3. Too few “good” elements
    Consequentialism suffers from too scarce a diet of goods. Besides the “ends” (consequences, results, outcomes, etc.) there are also motives, agents, character, virtue, actions, means, manner, and circumstances that can all lend goodness to a moral event.
  4. Its general norms admit too many exceptions and conflicts to be effective as norms.
    Consequentialism is what some have called a “generalist” theory, identifying ethical goods by a “general rule/norm.” Bentham called this rule the “rule of utility,” i.e., “act so as to achieve the greatest pleasure for the most people.” Now one does not have to run this rule across too many scenarios before finding some hard cases which reveal that “pleasure” is only sometimes closely identified with “good,” and people can enjoy things which intuitively or by common consensus are deemed evil. The many exceptions to this general rule compromise its force as a rule.
  5. Utilitarian acts have no intrinsic value
    Another strange consequence of consequentialism is that actions have no intrinsic value so failed attempts and inconsequential acts are not good, hollow. Yet we know that a failed attempt to rescue someone from drowning is still a good thing.
  6. It’s too Impersonal
    Utilitarianism, the sole example of consequentialism to achieve notoriety, was first formulated for political applications by Jeremy Bentham in the 18th century. He seemed to have in mind a strong sense of justice, and that tends to mean equal treatment before the law. Stated another way, the effort is to be impersonal and unbiased. In some ways this effort to treat everyone equally makes great sense, especially when the context is jury trials for example. However, there is an odd drawback to this model which has proven to be a painful failing for utilitarianism. Ethics demands some level of personal preference, or subjective and unequal treatment. In other words, a parent should give priority to his own child. You or I would never be able to go out to a movie, or go to a concert, since that money or time could have been used serving in a soup kitchen somewhere or donating to starving children in a 3rd world country. I should not feed my kids 3 square meals, but instead my kids and I should all split 1 meal a day so that the money saved can be used for children who wouldn’t get any meals today. Now, I’m all for charity and self-sacrifice. But consequentialism has no built-in rubric for identifying rightful levels of duty to different kinds of people–my family first, friends second, strangers third, etc.–since all people are to be treated equal. That equality makes great sense politically, but would be horribly ill-suited on smaller scale. Yet even at the political level, there can be rightful demarcations between which people a government should care for most–namely, it’s own citizens. If the U.S. government protects it’s own citizens by military and police forces, but don’t owe the same manner or degree of protection to non-citizens. It’s not that the Government should treat non-citizens as if they have no value, but rather that there are practical limits to what time, energy, and resources can be spent and a government’s duty (i.e., akin to Kantian deontology) is to it’s own citizens first.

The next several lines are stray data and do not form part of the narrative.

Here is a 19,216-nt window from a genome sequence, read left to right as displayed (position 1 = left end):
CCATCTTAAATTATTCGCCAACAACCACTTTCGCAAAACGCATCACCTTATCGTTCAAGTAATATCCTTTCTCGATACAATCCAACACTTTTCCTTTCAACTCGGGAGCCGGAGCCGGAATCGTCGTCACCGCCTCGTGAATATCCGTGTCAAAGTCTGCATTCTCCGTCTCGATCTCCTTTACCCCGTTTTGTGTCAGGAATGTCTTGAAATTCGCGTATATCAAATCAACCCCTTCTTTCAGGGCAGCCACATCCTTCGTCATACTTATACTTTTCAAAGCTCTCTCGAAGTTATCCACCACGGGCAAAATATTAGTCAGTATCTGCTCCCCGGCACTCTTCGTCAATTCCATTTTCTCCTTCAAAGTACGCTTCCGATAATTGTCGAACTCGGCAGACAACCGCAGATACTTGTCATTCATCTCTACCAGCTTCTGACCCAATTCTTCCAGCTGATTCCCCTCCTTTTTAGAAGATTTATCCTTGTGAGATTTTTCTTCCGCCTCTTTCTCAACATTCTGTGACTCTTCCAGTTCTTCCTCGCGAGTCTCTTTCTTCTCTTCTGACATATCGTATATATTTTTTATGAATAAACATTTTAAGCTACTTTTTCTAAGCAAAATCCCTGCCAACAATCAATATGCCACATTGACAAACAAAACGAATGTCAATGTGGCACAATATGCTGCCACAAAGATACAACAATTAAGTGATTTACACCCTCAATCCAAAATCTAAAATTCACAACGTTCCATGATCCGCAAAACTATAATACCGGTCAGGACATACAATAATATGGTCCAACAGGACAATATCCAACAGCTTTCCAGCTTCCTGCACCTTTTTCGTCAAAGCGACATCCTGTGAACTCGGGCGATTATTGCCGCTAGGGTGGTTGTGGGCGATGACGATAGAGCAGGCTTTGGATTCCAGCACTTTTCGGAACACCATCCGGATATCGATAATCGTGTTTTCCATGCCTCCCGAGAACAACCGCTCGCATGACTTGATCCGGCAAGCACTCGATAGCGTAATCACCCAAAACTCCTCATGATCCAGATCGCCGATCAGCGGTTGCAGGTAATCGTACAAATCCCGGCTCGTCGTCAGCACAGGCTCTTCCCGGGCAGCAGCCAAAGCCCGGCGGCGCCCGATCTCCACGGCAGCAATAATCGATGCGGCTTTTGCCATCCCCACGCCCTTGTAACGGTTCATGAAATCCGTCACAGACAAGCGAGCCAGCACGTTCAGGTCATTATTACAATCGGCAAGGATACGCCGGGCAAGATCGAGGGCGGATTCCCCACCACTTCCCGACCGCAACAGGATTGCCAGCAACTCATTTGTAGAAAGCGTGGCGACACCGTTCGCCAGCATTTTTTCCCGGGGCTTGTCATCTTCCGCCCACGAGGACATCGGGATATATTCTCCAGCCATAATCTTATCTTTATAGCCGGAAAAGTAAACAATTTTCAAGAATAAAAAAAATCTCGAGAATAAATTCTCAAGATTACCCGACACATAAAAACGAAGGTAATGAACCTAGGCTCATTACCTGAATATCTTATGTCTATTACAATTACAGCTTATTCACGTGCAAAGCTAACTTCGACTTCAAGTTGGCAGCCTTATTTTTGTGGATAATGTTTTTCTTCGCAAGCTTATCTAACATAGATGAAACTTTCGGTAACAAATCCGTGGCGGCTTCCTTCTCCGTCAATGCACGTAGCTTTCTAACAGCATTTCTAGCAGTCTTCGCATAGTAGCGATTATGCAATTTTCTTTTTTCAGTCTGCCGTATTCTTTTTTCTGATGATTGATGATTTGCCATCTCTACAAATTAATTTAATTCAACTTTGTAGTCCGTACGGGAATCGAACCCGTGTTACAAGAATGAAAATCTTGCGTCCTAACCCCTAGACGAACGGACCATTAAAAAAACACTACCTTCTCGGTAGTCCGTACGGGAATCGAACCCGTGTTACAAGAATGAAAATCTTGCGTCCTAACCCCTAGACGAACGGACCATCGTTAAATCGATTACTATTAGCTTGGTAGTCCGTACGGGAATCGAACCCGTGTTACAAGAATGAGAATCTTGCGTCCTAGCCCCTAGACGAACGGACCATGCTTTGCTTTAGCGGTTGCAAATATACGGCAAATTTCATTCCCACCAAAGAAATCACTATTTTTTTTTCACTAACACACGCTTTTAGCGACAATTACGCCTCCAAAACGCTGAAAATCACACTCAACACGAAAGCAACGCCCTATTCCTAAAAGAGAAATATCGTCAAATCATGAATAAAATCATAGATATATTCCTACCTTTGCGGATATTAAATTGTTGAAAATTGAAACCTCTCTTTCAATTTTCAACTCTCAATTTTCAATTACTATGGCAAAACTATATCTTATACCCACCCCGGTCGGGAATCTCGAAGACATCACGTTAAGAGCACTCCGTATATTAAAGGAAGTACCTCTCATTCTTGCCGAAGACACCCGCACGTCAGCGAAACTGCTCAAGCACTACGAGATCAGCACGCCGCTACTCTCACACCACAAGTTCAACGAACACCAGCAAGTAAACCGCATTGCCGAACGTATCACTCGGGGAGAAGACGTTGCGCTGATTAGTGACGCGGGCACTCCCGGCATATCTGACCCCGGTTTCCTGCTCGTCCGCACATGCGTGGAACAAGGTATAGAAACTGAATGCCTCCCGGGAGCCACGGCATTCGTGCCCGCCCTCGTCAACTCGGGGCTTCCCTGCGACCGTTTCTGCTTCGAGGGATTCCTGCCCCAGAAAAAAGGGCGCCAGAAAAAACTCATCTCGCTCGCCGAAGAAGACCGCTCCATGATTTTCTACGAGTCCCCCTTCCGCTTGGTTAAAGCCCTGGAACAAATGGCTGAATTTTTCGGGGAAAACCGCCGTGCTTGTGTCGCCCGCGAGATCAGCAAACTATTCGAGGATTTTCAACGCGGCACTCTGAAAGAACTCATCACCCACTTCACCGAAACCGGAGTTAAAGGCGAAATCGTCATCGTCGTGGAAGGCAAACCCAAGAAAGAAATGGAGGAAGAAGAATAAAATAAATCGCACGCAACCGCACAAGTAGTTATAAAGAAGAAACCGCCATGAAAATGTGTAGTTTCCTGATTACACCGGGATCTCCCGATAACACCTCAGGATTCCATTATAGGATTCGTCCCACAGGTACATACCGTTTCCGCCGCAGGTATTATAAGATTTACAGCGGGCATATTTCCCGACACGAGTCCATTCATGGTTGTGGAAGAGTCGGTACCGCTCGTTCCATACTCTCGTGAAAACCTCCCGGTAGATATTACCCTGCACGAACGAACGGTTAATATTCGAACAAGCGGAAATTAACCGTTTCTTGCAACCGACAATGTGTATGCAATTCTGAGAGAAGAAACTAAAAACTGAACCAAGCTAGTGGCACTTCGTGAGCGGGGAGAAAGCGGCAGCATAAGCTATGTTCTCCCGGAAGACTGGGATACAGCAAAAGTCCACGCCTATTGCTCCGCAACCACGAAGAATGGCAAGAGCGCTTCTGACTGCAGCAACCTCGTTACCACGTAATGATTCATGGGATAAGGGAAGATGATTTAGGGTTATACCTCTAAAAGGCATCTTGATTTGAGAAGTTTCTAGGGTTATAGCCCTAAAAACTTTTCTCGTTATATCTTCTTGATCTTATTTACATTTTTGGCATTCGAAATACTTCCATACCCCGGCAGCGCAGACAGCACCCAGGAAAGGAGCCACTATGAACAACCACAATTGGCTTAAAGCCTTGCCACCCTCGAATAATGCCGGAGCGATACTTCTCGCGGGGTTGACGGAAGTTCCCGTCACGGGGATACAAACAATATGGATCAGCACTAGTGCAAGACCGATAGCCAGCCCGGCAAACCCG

7. Consequentialism Fails to Avoid Absolutism
    David Smalley makes clear in his book, Baptized Atheist, that he (at the time of writing) rejects absolutist ethical systems. And it seems that consequentialism offers an escape from “absolutism.” Unfortunately, consequentialism still ends up introducing an ethical foundation, an “absolute” rule that ends up determining all the ethical choices. Consequentialism avoids some kinds of absolutism, for example, Kantian ethics or Divine Command Theory, but it fails to distinguish itself from absolutism generally since it effectively replaces one set of rules for another. Absolutes abound in consequentialism such as the rule of utility, the Bentham’s felicity calculus, hedonism (pleasure-focus), or the “ends justify the means.” And when we consider G.E. Moore’s rule utilitarianism, a bevy of duties and absolutes are introduced.
  8. Discriminates Against Minorities
    Since the rule for consequentialism (at least in it’s utilitarian forms) is to generate the “greatest good for the most people,” it inherently discriminates against minority groups. For example, one can justify oppressing or killing minority groups, or dissenters so long there are more people experiencing pleasure than are not.
  9. Absolutes are needed to discern “better” and “worse” ethical options.
    We’ve already seen how utilitarians fail to escape absolutist rules, but they also fail to escape the need for absolute reference points besides their bevy or rules and principles. There’s no way to tell what is the “greater good” without knowing what is the greatest good, but a perfect standard of good would itself be an absolute.